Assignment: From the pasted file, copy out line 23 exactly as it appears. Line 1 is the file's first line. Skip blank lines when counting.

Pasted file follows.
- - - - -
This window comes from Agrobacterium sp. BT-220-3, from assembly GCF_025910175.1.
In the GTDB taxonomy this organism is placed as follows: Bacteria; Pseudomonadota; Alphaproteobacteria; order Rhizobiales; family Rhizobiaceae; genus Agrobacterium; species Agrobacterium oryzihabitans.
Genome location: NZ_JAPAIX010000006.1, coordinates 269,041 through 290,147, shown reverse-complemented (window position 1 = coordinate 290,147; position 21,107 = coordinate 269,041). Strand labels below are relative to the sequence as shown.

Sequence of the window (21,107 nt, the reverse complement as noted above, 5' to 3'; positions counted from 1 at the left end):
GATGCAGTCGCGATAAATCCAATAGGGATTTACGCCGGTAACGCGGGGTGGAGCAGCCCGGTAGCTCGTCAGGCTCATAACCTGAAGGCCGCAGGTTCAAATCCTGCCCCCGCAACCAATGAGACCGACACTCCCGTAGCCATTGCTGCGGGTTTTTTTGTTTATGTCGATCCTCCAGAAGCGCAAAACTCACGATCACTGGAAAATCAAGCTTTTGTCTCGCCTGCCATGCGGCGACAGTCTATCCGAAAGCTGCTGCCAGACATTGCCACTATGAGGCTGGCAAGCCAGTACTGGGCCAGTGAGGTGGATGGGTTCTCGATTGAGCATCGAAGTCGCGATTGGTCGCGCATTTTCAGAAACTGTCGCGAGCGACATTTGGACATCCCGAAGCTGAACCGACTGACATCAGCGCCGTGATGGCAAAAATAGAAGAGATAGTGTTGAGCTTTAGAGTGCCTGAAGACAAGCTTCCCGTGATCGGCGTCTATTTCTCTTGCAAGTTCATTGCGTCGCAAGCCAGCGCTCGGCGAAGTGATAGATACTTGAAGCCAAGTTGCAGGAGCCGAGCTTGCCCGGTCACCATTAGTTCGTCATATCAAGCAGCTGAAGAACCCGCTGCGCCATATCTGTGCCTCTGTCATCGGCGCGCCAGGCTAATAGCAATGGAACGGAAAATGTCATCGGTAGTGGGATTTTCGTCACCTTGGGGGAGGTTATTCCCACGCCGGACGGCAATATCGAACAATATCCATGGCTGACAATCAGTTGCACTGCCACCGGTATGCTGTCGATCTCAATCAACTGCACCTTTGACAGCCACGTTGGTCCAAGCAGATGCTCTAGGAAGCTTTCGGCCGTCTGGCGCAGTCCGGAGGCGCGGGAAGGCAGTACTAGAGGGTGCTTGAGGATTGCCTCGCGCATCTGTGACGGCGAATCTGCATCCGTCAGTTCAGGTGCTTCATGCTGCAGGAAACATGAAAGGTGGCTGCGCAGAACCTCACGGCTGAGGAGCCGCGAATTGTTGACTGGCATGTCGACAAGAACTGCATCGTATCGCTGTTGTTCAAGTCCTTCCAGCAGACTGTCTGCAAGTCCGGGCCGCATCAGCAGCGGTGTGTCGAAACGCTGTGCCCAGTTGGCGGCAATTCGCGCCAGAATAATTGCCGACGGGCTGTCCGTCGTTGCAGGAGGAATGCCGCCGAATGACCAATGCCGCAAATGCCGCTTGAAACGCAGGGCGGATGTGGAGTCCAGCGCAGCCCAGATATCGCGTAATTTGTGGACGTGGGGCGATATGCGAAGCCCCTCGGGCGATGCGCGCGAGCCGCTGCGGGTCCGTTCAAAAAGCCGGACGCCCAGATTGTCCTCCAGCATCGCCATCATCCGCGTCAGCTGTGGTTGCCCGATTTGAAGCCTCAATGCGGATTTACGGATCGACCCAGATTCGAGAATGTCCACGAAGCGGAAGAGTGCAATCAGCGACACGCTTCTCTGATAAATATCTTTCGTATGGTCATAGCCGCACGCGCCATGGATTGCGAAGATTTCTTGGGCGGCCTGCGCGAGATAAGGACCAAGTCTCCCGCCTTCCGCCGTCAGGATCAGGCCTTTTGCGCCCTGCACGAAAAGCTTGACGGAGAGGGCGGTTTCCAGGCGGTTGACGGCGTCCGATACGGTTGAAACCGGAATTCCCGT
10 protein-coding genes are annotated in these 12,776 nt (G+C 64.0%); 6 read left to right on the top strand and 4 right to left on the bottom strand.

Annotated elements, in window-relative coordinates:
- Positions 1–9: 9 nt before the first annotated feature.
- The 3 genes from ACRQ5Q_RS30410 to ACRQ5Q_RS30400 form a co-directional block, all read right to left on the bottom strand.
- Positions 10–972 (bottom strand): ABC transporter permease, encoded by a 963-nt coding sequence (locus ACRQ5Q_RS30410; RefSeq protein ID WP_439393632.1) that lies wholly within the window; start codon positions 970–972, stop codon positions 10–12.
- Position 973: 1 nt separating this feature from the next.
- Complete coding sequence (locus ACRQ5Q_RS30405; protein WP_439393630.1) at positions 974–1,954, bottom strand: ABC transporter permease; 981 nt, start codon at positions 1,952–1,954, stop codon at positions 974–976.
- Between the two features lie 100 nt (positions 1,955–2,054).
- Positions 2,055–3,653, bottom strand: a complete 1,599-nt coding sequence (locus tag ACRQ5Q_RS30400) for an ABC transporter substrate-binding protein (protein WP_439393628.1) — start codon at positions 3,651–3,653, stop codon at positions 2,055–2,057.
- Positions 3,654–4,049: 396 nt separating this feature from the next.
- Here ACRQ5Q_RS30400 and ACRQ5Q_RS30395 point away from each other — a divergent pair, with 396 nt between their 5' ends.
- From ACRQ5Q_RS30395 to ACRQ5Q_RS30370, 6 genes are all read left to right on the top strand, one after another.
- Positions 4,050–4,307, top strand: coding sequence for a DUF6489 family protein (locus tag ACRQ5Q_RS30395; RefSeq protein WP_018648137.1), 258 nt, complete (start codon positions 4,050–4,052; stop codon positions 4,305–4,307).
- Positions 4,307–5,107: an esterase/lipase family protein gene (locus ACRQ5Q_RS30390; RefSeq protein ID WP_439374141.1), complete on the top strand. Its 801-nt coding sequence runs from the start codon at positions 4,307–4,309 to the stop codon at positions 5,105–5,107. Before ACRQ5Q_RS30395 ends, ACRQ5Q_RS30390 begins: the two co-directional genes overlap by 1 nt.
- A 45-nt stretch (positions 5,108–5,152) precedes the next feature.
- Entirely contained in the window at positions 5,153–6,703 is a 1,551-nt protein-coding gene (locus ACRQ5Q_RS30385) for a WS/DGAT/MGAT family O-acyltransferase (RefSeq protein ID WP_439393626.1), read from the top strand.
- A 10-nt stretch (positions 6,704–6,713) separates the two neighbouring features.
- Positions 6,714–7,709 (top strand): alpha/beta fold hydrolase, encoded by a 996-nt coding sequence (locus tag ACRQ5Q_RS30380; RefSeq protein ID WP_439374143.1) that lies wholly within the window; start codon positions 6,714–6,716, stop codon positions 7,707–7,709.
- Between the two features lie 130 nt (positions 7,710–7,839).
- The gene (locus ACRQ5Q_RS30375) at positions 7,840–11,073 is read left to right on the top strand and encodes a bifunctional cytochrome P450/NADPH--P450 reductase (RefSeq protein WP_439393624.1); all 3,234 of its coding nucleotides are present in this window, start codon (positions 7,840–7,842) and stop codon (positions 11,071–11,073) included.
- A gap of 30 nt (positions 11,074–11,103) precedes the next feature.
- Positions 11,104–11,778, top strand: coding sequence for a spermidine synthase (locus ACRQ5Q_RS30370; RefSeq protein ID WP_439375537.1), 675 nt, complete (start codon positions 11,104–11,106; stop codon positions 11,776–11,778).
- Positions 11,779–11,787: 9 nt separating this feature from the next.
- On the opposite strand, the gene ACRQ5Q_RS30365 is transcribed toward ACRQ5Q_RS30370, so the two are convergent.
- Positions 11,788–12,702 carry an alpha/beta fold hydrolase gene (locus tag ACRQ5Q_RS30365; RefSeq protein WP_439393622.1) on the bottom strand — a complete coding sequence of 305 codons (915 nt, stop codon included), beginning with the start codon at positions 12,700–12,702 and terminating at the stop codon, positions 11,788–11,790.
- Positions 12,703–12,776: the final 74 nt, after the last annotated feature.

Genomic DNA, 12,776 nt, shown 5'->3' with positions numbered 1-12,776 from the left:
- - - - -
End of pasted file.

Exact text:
- Positions 6,714–7,709 (top strand): alpha/beta fold hydrolase, encoded by a 996-nt coding sequence (locus tag ACRQ5Q_RS30380; RefSeq protein ID WP_439374143.1) that lies wholly within the window; start codon positions 6,714–6,716, stop codon positions 7,707–7,709.